My Current Imaging Setup (...updated 12/20/2015)
In the spring of 2015 I upgraded my imaging equipment to include a C14 XLT and CGE Pro mount. I had been observing the excellent planet images being posted on the internet using Celestron 14" telescopes and decided after a long deliberation to give one a try. I decided to buy a CGE Pro mount which is well matched for this OTA's weight and was within my budget. I bought both the scope and mount used on Astromart and have not been disappointed. I added an Optec TCF-Si motorized focuser to complete the system. I had to modify the wheelerbars that I had been using for my 12" LX200GPS to fit the smaller tripod footprint of the CGE Pro mount. In the fall of 2015 I updated my laptop to a mid-2012 MacBook Pro with USB 3 ports and 256 GB SSD. I added an external USB 3 500GB SSD to accommodate the high speed data captures from my new ASI174MM USB 3 camera. I installed Windows 7 Pro 64 on this system to accommodate the Windows based software. I can roll the equipment out of the garage and onto my driveway and setup quickly for a few hours of imaging when conditions are good for planetary imaging.
My Previous Imaging Setup (2003 - 2015)
I have glued large washers to the driveway to help reposition the scope in the same location each night. This scope, a 12" LX200GPS, requires at least 2 hr to reach ambient temp. after being removed from the garage. My laptop is a 2 Ghz Core 2 Duo, 4GB, 500 Gbyte Apple MacBook Pro running Windows 7 via Bootcamp or Mac OS X (Lion) in native mode. The ladder is to allow access to the collimation nobs. The scope is mounted on Wheeley Bars. The Meade SuperWedge has been extensively modified to better support alignment and tracking.
My current camera for Lunar and Planetary imaging is a ASI174MM USB 3.0 camera manufactured by ZWO. Previously I have used an ASI120MM and Flea3 camera manufactured by Point Grey. The ASI174MM camera is monochrome. I have an manual Orion 5 position filter wheel that I use with this camera. I have Chroma Technology L-RGB filters. I also have an Astronomik Planet IR Pro 742 filter that I use with this setup. I have a 2.5x TeleVue Barlow that I usually use with this camera. Depending on object brightness, filters used and ROI selected I am able to run this camera at 200 fps and higher. I use FireCapture software with this camera for image acquisition. I utilize AutoStakkert 2, RegiStax, WinJupos, PhotoShop and Topaz for planetary image processing.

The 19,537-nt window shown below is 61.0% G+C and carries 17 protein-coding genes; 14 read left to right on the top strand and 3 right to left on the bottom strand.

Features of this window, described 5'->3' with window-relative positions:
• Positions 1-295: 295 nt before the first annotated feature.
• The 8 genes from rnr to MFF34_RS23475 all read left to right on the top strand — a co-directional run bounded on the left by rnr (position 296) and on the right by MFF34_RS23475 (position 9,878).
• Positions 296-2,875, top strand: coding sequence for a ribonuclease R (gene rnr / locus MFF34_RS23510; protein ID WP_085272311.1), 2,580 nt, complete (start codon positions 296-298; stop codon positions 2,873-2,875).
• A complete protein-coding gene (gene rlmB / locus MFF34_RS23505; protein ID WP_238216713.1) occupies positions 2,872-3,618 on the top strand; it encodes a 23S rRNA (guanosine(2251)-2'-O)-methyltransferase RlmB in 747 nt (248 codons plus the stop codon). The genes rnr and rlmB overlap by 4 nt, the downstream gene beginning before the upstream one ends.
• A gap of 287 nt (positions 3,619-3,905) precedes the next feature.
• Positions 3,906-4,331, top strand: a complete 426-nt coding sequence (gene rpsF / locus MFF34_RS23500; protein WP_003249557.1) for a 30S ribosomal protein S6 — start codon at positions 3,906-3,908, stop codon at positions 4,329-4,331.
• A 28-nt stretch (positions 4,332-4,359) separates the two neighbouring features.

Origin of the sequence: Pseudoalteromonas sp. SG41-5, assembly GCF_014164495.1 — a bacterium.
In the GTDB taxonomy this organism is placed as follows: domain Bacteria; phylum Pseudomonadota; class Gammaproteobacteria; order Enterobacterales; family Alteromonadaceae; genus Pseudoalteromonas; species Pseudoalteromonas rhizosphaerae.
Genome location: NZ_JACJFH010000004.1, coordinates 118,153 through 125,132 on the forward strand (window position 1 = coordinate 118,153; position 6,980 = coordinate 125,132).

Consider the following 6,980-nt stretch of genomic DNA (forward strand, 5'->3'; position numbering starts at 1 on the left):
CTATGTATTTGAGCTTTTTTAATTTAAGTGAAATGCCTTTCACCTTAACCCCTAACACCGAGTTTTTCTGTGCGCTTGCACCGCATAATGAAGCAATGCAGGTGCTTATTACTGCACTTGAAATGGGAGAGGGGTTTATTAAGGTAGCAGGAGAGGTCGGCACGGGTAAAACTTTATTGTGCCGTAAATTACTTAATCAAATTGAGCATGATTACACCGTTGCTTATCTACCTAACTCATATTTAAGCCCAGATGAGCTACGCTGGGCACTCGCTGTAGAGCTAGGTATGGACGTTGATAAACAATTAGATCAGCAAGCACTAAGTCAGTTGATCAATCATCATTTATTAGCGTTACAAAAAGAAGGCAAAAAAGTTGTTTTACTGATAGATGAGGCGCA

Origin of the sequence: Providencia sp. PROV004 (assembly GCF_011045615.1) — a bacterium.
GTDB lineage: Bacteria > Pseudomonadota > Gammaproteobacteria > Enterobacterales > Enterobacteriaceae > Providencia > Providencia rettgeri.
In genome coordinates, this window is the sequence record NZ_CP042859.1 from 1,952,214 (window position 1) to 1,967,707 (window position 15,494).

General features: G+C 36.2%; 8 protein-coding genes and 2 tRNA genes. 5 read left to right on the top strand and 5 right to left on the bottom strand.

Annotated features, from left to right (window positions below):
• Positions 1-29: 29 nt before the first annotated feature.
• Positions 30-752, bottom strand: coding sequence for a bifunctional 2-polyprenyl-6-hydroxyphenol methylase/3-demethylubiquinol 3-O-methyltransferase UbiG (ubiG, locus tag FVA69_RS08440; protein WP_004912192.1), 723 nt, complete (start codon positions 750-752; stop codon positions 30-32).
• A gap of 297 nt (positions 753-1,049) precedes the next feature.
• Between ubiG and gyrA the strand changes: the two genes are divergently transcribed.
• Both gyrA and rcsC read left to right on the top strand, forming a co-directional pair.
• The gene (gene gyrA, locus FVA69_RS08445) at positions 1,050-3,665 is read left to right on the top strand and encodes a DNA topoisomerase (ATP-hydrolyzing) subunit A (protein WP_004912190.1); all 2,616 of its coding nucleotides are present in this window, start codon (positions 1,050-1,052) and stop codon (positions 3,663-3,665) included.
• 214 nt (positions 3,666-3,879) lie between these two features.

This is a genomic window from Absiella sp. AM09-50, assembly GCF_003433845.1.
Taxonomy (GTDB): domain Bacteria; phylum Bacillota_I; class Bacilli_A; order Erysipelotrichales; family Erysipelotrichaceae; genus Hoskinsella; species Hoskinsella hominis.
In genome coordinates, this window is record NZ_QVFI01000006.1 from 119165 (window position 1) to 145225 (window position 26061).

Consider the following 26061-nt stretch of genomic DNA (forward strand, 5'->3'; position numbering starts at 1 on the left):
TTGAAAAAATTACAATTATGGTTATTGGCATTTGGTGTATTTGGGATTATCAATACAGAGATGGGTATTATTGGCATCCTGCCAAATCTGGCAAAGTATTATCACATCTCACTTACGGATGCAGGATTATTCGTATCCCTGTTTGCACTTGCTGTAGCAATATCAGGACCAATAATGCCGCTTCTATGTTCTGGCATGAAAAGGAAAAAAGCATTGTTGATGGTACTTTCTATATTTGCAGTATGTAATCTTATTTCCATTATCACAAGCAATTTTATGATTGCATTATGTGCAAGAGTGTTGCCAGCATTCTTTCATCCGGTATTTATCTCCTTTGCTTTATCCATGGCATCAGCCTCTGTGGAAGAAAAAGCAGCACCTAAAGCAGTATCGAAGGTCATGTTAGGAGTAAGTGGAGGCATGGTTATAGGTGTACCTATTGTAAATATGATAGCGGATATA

Deep Sky Imaging
My current camera for deep sky imaging is an SBIG ST-8XME camera. I have a CFW-8a and AO-8 that I also use with this camera. This combination allows me to take 10 minute sub exposures at F10 with my Meade LX200GPS. The AO-8 performs fast guiding (up to 10 corrections/sec) to overcome the guide errors that remain after PEC has been applied to the Meade Mount. I utilize CCDSoft to control this equipment for image acquisition. I use FocusMax for automated focusing using the standard Meade focuser. I utilize PemPro for PEC training, backlash characterization and drift alignment. I utilize CCDStack for image calibration and processing. I use PhotoShop CS5 for final image touchup. I have several F6.3 focal reducers that I have not been able to work to my satisfaction with this equipment. I have a Hotech self-centering adapter (SCA) that I use to interface the camera/filter wheel/adaptive optics units to the focuser. I have found the SCA to significantly reduce the flexure in my optical train.
All of my imaging thus far has been done from the driveway of my home near the center of Dallas Texas. The light pollution map on the left is from the Clear Sky Clock for Dallas. My location on this map is well within the white area in the center. I have measured the sky brightness with my CCD and gotten a figure of 16.1 magnitude per square arc second. These conditions do not adversely affect my lunar and planetary imaging. These conditions limit my Exoplanet light curve efforts to relatively bright stars with large magnitude deltas. Even with this limitation there are numerous targets. Deep sky imaging is severely impacted. Attempts to capture color images of faint galaxies has proven to be very difficult. I have managed to successfully acquire color images of small planetary nebula with relatively high surface brightness. In recent years the trees in my yard have encroached on my observing location. This has also impacted my imaging opportunities.